Although virtual and augmented reality are still often seen as a novelty, they are starting to make massive differences to many companies. Industries as diverse as health, education, design, and even the military have found incredible uses for virtual technologies. Psychologists have used VR in the treatment of anxiety and PTSD, whilst architects and estate agents have quickly adopted the technology for virtual plans and viewings.
With a mix of the real and the digital, augmented reality also offers opportunities for training staff in complex tasks before attempting the real thing. With all these possibilities, from marketing to public speaking, designers to health and safety officers, VR and AR technology has the capacity to transform both internal and client-facing workflows.
4. Cloud Computing Software.
This certainly isn’t a new trend for 2020, but cloud-based computing systems will continue to make great strides in the coming year. Put simply, cloud computing is the delivery of computing services (including servers, storage, databases, networking, software and analytics) over the internet allowing for faster, more flexible working and economies of scale.
Combined with the concurrent trend towards remote working, anything businesses can do to provide staff with greater flexibility will help productivity. Cloud-based software allows for marketing, sales and finance teams (to name just a few) to follow-up payments, chase leads, talk to clients and create collaborative campaigns anytime, anywhere. Expensive office rents can also be a substantial constraint for small businesses, but with the rise of cloud-based working, employers are better-placed to tap into top talent no matter their physical location.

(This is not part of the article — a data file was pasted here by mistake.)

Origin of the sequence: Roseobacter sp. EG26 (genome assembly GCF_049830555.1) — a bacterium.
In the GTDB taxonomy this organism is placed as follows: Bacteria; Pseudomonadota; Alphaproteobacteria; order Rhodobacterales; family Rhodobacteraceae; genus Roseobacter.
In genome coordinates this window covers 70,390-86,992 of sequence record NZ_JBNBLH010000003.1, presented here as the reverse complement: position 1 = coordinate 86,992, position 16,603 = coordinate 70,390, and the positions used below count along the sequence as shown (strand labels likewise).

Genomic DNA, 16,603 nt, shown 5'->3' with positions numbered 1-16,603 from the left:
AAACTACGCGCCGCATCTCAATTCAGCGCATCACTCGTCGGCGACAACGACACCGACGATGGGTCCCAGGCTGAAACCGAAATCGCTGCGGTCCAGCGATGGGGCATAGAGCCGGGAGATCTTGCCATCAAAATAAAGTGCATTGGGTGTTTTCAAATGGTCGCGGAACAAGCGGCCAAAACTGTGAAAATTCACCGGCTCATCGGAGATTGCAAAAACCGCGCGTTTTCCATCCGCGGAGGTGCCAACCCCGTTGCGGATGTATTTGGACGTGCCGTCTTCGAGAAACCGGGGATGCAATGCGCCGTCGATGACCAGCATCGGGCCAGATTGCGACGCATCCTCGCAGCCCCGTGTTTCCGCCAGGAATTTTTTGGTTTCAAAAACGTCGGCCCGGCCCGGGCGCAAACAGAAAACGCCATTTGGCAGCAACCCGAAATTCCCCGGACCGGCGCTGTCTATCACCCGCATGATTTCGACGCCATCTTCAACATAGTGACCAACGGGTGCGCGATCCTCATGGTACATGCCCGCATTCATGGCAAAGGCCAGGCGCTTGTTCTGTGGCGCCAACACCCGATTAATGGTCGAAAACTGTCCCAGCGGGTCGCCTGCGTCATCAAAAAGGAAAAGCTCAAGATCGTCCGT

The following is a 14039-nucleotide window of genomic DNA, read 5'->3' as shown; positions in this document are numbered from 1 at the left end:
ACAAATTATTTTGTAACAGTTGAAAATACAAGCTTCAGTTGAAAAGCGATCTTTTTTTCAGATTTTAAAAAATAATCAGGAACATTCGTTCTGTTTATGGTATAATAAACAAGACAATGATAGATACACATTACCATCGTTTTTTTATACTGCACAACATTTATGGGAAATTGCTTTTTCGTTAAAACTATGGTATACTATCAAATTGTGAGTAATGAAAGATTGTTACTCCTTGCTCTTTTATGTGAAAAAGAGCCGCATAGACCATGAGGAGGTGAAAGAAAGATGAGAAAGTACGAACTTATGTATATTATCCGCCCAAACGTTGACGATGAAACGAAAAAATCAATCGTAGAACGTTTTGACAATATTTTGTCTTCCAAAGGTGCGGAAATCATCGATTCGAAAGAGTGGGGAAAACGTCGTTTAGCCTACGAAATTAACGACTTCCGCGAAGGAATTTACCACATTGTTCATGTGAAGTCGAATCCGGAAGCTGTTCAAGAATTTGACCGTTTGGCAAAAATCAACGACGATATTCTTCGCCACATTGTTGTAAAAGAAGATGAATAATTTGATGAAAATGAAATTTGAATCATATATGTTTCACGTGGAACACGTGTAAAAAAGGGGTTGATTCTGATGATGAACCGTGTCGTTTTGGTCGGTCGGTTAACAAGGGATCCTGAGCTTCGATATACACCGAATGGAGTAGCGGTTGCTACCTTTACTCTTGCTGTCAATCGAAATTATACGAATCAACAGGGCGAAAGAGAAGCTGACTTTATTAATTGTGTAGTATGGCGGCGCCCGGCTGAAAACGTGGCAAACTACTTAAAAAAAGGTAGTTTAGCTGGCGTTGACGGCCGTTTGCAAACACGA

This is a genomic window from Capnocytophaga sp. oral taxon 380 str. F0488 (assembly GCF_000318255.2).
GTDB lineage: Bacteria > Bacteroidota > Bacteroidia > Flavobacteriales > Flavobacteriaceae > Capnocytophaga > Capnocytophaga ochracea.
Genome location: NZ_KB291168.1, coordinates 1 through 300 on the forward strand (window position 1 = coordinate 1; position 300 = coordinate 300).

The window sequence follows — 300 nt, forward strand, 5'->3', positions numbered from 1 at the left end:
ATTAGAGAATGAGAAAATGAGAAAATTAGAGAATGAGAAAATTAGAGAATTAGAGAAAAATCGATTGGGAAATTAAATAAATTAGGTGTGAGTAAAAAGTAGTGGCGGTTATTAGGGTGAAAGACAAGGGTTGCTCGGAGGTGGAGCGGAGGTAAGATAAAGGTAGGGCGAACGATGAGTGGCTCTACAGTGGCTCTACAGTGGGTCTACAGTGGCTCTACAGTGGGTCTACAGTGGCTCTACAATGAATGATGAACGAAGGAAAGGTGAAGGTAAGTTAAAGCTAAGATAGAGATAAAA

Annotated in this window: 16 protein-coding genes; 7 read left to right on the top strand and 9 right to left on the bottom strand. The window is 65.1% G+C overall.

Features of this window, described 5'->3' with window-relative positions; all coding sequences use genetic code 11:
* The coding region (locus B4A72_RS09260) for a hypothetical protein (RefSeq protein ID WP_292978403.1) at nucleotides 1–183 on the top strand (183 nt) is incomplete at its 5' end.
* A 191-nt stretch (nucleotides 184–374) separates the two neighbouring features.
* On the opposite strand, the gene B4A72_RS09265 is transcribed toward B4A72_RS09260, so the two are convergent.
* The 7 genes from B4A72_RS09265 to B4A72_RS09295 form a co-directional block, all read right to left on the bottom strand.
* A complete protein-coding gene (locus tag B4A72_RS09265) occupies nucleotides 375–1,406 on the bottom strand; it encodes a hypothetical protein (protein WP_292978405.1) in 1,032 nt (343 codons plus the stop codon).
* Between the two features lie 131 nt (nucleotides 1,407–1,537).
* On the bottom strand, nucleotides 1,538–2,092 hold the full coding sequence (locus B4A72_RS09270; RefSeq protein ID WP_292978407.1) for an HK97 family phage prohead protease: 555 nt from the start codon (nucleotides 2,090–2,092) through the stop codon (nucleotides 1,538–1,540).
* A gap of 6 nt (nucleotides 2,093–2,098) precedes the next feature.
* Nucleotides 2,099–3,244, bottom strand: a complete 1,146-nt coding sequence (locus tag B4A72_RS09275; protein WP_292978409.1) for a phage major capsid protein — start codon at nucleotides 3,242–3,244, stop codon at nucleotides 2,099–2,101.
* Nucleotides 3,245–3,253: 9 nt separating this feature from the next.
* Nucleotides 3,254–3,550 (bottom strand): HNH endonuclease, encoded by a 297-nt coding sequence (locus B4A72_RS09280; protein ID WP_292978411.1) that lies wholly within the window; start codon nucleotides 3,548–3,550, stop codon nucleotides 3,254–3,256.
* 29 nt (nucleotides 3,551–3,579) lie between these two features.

5. New Payment Technologies.
As the social media giants continue to grow, it is likely that 2020 will see the rise of social commerce and transactions via platforms such as Facebook and WhatsApp. There are already moves towards this, such as Instagram allowing posts to be tagged with products and linked with e-commerce sites. Early adoption of true social/commerce integration could give small businesses the competitive edge however, with customers beginning to use social media similarly to traditional businesses websites.
In terms of payment technology, close attention should also be paid to developments such as Blockchain. With online security of greater concern than ever before, cryptocurrencies have made privacy and security the heart of their offerings. As this technology has matured, greater transparency and transaction speeds are available, further reducing business costs as third parties or intermediaries aren’t required to validate transactions.